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How I came to accept being fat

Flashback Friday, a column on feminist notions...

A FRIEND ASKED: I would really be interested to understand how you've managed to come to a place of self acceptance despite being overweight. So I responded...

Sjoe. That would be very hard to quantify. I will give it a bash.

In my case, firstly....My sister used to parade herself half-naked in front of guys I brought home. Probably not intentionally, she wears really tiny clothes. Of course the guys would drop me like a hot potato! Boing! Eventually I thought to myself, what a brilliant test of the guy - so I brought them home on the first date! My girlfriend passed the test.

Secondly...I also realise that I would have to lead a life of severe deprivation to get and keep a society-envisaged weight. I would have to do mind-vacating exercise almost all day long. I am WAY not going to do that. That would make me unhappy. I am prepared to lose some weight, do some exercise. Become normal like I used to be (what other people call fat), maybe ten or so kgs more. That's normal for me. But I don't kid myself about being thin. Oprah gets up at 5, she does 4 hours of exercise during the day that include 300 situps - she has a personal chef cooking nutritious delicious food for her wherever she goes. She goes to spas and jets around, climbs up and down stairs on planes, trains and automobiles. She has a life she can control. We don't live like that.

Thirdly... Mommy was fat. I loved her. I think that any man should have realised that Mommy was so entertaining and warm and strong and interesting and loyal and caring and emotional and all sorts of things, really unique, the kind of person you should grow old with. She was empirically wonderful. And there were nasty things about her, a few. My sister is thin. She is a pain in the butt. Of course there are wonderful qualities about her.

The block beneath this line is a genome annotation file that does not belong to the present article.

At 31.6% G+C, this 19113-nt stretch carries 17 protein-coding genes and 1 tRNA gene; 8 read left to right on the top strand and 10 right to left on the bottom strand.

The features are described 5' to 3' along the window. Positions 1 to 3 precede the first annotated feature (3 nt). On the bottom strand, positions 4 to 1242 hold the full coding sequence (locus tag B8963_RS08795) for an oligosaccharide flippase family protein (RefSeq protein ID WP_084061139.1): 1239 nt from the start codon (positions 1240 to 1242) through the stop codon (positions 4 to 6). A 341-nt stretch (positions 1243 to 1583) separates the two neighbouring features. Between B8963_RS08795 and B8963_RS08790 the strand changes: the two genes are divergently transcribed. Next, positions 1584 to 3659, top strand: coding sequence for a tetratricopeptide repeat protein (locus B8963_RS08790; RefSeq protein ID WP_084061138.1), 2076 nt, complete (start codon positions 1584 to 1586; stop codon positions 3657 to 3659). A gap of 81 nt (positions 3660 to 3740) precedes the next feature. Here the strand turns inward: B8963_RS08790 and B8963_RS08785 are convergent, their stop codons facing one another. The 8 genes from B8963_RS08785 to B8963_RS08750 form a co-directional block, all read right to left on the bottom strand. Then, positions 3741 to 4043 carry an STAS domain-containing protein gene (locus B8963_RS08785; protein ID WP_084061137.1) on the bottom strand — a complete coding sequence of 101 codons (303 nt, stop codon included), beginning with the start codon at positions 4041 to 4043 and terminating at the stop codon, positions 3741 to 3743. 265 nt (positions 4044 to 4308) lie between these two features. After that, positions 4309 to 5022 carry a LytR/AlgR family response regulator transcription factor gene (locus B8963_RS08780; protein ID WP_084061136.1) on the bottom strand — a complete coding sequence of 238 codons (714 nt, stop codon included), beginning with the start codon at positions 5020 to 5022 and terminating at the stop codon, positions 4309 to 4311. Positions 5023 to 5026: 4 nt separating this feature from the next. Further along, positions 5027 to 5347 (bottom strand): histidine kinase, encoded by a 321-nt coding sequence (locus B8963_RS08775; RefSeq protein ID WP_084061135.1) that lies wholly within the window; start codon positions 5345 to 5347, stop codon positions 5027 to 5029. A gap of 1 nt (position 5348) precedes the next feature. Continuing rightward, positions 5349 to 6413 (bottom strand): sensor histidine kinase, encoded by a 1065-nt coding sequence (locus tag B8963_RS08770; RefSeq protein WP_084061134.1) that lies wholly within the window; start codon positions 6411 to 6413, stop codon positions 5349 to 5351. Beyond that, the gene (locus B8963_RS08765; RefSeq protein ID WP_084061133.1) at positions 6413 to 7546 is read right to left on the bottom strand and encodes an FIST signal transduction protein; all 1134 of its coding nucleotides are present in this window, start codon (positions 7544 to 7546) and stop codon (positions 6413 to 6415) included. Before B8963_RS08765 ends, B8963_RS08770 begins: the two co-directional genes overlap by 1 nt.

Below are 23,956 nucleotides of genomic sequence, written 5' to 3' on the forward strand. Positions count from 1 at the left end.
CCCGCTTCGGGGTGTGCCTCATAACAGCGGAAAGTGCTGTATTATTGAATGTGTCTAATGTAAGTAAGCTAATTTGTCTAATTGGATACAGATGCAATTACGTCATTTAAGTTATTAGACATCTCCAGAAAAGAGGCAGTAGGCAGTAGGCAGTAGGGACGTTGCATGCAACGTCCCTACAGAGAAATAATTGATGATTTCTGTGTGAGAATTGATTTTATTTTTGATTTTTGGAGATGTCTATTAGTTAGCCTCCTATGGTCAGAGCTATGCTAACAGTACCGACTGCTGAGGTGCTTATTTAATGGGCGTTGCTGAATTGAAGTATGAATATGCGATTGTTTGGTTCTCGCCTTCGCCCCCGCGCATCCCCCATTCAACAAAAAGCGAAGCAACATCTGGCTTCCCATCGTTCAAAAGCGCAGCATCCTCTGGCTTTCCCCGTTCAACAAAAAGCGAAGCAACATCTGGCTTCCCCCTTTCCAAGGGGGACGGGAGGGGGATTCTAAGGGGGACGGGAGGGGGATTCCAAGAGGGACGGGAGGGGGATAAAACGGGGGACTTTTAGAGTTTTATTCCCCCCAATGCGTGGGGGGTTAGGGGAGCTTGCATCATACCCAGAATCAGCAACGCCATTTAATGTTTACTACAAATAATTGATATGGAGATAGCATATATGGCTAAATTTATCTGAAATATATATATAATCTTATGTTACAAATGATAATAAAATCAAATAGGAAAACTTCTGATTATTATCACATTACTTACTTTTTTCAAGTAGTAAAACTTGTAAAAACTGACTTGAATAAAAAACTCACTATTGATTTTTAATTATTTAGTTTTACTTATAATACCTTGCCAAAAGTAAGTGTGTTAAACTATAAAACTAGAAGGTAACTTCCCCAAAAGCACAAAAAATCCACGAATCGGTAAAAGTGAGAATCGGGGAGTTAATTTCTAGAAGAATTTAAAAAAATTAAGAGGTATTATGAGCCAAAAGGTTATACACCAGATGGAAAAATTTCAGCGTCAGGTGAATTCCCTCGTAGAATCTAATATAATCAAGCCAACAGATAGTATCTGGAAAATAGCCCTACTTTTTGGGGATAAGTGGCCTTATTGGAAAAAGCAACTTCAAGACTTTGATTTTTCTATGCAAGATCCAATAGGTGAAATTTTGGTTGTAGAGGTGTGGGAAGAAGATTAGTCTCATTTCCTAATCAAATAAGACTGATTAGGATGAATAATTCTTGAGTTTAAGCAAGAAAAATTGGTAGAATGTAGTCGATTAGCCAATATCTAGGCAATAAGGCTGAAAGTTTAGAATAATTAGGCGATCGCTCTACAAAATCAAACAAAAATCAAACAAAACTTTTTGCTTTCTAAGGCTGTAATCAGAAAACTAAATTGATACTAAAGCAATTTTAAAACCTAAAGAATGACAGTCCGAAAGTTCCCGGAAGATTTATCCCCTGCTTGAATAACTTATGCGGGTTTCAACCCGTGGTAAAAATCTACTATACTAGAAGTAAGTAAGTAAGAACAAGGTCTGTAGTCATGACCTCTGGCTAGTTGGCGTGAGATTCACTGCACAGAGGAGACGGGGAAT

My own observations were, as I was growing up, that fat was not equal to horrible and lazy; and thin was not equal to warm and sweet. Despite what the media would have us believe.

And later when feminism put a pair of glasses onto my eyes that I will never take off, I started seeing very, very clearly. Before feminism I didn't really see how the media was trying to paint my mother and how it was trying to paint my sister. I needed feminism to put those glasses onto me. And don't think that I wasn't bright - I am very brainy, but I couldn't see it. When I did it was eureka. I see it all around me now. Constantly. It's insane how pervasive it still is. And we buy into it. I bought into it.

[Just so you know, I would fight in the streets for your right to believe anything you want to believe, and your non-feminism or feminism doesn't make me think more or less of you or anyone.]

I am sure there are other things, so many experiences I have had, but these stick out as.... uteral (not-seminal).


...
Cinnamon Gurl sparked this off. Thanks. Each week the Flashback Friday: Feminist Edition will feature a story that has something to do with being or becoming a woman or feminist. This series will continue until I run out of stories. I love having guest bloggers. If you have a story you want to tell and you want to be a guest blogger here, please email me; or feel free to link to your own story in the comments.

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